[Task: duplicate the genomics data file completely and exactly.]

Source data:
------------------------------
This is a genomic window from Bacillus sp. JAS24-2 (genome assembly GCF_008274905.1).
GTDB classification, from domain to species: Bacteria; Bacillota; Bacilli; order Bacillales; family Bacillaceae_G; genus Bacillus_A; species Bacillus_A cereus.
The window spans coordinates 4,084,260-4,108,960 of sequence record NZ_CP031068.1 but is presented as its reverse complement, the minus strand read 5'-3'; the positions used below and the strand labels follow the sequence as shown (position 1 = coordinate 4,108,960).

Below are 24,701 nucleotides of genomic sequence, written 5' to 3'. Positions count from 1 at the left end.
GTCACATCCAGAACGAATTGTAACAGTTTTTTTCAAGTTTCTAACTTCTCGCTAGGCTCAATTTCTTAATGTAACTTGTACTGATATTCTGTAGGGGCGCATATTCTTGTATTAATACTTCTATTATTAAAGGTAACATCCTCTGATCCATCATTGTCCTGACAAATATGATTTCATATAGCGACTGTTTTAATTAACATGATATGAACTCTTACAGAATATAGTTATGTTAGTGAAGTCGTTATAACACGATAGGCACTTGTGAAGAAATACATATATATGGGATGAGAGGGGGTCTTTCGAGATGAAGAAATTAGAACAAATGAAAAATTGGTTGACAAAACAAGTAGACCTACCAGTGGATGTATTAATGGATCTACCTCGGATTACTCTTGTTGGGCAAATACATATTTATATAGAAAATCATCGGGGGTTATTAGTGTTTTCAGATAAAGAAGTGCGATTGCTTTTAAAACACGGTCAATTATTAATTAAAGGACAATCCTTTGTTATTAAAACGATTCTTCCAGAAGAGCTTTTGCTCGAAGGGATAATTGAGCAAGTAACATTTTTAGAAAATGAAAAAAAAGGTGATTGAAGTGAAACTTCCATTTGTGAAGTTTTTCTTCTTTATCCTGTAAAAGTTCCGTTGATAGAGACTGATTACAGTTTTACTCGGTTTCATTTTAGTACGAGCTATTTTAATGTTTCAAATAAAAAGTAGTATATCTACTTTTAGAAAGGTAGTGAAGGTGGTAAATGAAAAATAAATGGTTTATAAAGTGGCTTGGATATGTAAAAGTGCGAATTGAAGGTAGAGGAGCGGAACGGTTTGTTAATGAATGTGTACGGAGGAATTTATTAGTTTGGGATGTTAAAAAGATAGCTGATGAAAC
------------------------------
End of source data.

This is a genomic window from Bacillus sp. JAS24-2 (genome assembly GCF_008274905.1).
GTDB classification, from domain to species: Bacteria; Bacillota; Bacilli; order Bacillales; family Bacillaceae_G; genus Bacillus_A; species Bacillus_A cereus.
The window spans coordinates 4,084,260-4,108,960 of sequence record NZ_CP031068.1 but is presented as its reverse complement, the minus strand read 5'-3'; the positions used below and the strand labels follow the sequence as shown (position 1 = coordinate 4,108,960).

Below are 24,701 nucleotides of genomic sequence, written 5' to 3'. Positions count from 1 at the left end.
GTCACATCCAGAACGAATTGTAACAGTTTTTTTCAAGTTTCTAACTTCTCGCTAGGCTCAATTTCTTAATGTAACTTGTACTGATATTCTGTAGGGGCGCATATTCTTGTATTAATACTTCTATTATTAAAGGTAACATCCTCTGATCCATCATTGTCCTGACAAATATGATTTCATATAGCGACTGTTTTAATTAACATGATATGAACTCTTACAGAATATAGTTATGTTAGTGAAGTCGTTATAACACGATAGGCACTTGTGAAGAAATACATATATATGGGATGAGAGGGGGTCTTTCGAGATGAAGAAATTAGAACAAATGAAAAATTGGTTGACAAAACAAGTAGACCTACCAGTGGATGTATTAATGGATCTACCTCGGATTACTCTTGTTGGGCAAATACATATTTATATAGAAAATCATCGGGGGTTATTAGTGTTTTCAGATAAAGAAGTGCGATTGCTTTTAAAACACGGTCAATTATTAATTAAAGGACAATCCTTTGTTATTAAAACGATTCTTCCAGAAGAGCTTTTGCTCGAAGGGATAATTGAGCAAGTAACATTTTTAGAAAATGAAAAAAAAGGTGATTGAAGTGAAACTTCCATTTGTGAAGTTTTTCTTCTTTATCCTGTAAAAGTTCCGTTGATAGAGACTGATTACAGTTTTACTCGGTTTCATTTTAGTACGAGCTATTTTAATGTTTCAAATAAAAAGTAGTATATCTACTTTTAGAAAGGTAGTGAAGGTGGTAAATGAAAAATAAATGGTTTATAAAGTGGCTTGGATATGTAAAAGTGCGAATTGAAGGTAGAGGAGCGGAACGGTTTGTTAATGAATGTGTACGGAGGAATTTATTAGTTTGGGATGTTAAAAAGATAGCTGATGAAAC